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Journal of Phase Equilibria and Diffusion

, Volume 38, Issue 4, pp 404–415 | Cite as

Revealing the Microstates of Body-Centered-Cubic (BCC) Equiatomic High Entropy Alloys

  • William Yi WangEmail author
  • Jun Wang
  • Deye Lin
  • Chengxiong Zou
  • Yidong Wu
  • Yongjie Hu
  • Shun-Li Shang
  • Kristopher A. Darling
  • Yiguang Wang
  • Xidong Hui
  • Jinshan Li
  • Laszlo J. Kecskes
  • Peter K. Liaw
  • Zi-Kui Liu
Article

Abstract

Attributing to the attractive mechanical properties, e.g., high yield strength and fracture toughness, the atomic and electronic basis for high entropy alloys (HEAs) are under extensive studies. In the present work, the local atomic arrangement of body-centered-cubic (BCC) equiatomic HEAs are revealed by the CN14 cluster-plus-glue-atom model and the 32 atoms special quasirandom structures. Moreover, the cluster-plus-glue-atom model is utilized to generate ordered and disordered configurations. The bonding lengths among the same and different alloying elements are comprehensively compared in term of their partial pair correlation function (PCF). According to the specific (well-defined) position of each partial PCF of the BCC structure, the order–disorder/random configurational transitions are revealed by the absence of partial PCF peaks. Here, the WMoTM1TM2 (TM = Ta, Nb, and V) BCC equiatomic refractory HEAs are selected as a case study. Through mixing various groups of alloying elements, the atomic-size differences not only result in the lattice mismatch/distortion but also yield the formation of weak spots. Their bonding-charge density captures the electron redistributions caused by the coupling effect of the lattice distortion and valance electron differences among various elements, which also presents the physical nature of the loosely-bonded weak spots and the tightly-bonded clusters. It is worth mentioning that both the PCF and the negative enthalpy of mixing can be utilized to characterize the clusters or the short range ordering in the HEAs. The microstates revealed by the cluster-plus-glue-atom model are in line with the novel small set of the ordered structures method reported in the literature.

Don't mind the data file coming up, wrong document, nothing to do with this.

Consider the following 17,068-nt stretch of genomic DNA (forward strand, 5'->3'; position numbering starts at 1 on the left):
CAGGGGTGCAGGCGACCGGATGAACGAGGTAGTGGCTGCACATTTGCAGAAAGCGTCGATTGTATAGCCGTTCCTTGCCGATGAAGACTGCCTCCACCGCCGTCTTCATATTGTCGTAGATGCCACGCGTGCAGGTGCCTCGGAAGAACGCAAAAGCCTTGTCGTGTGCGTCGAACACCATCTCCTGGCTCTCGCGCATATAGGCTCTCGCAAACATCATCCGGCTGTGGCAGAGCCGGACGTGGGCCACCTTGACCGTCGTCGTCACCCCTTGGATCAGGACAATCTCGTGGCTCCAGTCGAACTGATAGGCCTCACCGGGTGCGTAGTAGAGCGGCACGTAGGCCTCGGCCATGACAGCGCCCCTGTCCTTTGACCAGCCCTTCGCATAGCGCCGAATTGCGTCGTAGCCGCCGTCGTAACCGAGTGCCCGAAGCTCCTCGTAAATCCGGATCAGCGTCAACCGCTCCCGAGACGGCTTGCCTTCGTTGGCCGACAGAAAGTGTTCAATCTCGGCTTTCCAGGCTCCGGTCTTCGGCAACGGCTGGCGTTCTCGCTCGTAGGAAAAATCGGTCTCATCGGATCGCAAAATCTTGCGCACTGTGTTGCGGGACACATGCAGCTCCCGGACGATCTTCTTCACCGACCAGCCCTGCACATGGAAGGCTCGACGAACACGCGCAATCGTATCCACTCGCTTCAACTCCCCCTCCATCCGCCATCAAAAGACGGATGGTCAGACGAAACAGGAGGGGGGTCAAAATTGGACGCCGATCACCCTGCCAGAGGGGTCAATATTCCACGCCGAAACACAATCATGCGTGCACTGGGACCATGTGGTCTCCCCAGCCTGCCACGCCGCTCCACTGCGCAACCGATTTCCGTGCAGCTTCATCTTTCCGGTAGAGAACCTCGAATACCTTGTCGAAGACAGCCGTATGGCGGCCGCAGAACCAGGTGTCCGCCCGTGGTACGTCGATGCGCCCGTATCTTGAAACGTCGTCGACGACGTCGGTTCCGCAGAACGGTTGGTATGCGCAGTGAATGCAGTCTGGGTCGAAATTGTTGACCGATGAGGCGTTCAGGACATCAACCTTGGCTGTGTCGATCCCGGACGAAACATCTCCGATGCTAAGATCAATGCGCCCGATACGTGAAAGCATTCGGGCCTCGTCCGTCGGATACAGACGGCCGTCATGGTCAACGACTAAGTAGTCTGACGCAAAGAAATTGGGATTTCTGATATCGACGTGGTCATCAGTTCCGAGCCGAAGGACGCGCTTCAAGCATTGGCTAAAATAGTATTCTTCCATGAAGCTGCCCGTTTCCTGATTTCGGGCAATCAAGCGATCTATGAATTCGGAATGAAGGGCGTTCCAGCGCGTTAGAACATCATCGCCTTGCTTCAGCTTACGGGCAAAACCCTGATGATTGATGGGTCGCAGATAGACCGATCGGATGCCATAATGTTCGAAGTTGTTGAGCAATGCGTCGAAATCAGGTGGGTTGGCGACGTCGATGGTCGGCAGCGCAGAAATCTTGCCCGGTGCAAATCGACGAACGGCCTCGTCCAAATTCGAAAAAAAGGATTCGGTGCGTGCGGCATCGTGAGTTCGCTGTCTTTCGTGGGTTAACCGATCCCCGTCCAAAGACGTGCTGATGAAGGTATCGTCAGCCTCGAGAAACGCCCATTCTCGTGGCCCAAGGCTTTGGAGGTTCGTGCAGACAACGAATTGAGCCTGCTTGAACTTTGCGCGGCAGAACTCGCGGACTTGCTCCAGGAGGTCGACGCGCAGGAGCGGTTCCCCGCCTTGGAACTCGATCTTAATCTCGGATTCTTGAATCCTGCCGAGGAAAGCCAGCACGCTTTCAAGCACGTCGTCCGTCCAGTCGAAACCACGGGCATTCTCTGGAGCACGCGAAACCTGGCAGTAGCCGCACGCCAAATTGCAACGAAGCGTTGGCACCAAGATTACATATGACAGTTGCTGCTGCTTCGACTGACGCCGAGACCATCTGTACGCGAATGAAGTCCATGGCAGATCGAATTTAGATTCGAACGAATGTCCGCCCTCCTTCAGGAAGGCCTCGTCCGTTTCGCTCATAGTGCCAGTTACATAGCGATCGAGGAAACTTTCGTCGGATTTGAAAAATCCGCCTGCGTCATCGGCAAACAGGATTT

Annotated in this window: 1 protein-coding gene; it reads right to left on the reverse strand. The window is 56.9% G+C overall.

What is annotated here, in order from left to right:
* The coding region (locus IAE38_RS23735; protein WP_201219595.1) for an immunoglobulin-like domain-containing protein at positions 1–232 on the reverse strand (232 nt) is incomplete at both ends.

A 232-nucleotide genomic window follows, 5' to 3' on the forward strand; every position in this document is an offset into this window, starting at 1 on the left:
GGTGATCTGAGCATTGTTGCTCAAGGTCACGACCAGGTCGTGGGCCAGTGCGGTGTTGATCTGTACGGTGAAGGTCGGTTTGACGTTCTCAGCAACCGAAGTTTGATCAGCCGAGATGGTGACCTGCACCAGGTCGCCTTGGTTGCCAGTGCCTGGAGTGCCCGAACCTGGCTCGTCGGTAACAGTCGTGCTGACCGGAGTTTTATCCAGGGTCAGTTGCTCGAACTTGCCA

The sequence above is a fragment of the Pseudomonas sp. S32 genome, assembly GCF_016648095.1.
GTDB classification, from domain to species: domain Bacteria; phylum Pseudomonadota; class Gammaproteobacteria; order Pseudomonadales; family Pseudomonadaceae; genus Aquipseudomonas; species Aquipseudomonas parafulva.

Keywords

bonding charge density cluster-plus-glue-atom model high entropy alloys small set of ordered structures (SSOS) special quasirandom structures (SQS) 

Notes

Acknowledgments

The present work was financially supported by the National Natural Science Foundation of China (Grants 51690163, 50871013, 51271018, 51271151, and 51571161), the United States National Science Foundation (Grant DMR-1006557), and the US Army Research Laboratory (Project No. W911NF-08-2-0084). WYW acknowledges the support from the project of SKL-AMM-USTB (Grant Number 2016-Z07) and the Fundamental Research Funds for the Central Universities in China (Grant Number G2016KY0302). PKL would like to acknowledge the Department of Energy, Office of Fossil Energy, National Energy Technology Laboratory (DE-FE-0008855 and DE-FE-0024054, and DE-FE-0011194), the US Army Research Office project (W911NF-13-1-0438), the National Science Foundation (DMR-1611180), and the Department of Materials Science and Engineering, National Tsing Hua University, Taiwan, for their support. First-principles calculations were carried out on the LION clusters at the Pennsylvania State University supported by the Materials Simulation Center and the Institute for CyberScience and the clusters at the Northwestern Polytechnical University. Calculations were also carried out on the CyberStar cluster funded by NSF through Grant OCI-0821527and the XSEDE clusters supported by NSF through Grant ACI-1053575.

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Copyright information

© ASM International 2017

Authors and Affiliations

  • William Yi Wang
    • 1
    • 2
    Email author
  • Jun Wang
    • 1
  • Deye Lin
    • 3
  • Chengxiong Zou
    • 1
  • Yidong Wu
    • 4
  • Yongjie Hu
    • 2
  • Shun-Li Shang
    • 2
  • Kristopher A. Darling
    • 5
  • Yiguang Wang
    • 1
  • Xidong Hui
    • 4
  • Jinshan Li
    • 1
  • Laszlo J. Kecskes
    • 5
  • Peter K. Liaw
    • 6
  • Zi-Kui Liu
    • 2
  1. 1.State Key Laboratory of Solidification ProcessingNorthwestern Polytechnical UniversityXi’anChina
  2. 2.Department of Materials Science and EngineeringThe Pennsylvania State UniversityUniversity ParkUSA
  3. 3.CAEP Software Center for High Performance Numerical SimulationInstitute of Applied Physics and Computational MathematicsBeijingChina
  4. 4.State Key Laboratory for Advanced Metals and MaterialsUniversity of Science and Technology BeijingBeijingChina
  5. 5.U.S. Army Research Laboratory, Weapons and Materials Research DirectorateRDRL-WMM-BAberdeen Proving GroundUSA
  6. 6.Department of Materials Science and EngineeringThe University of TennesseeKnoxvilleUSA

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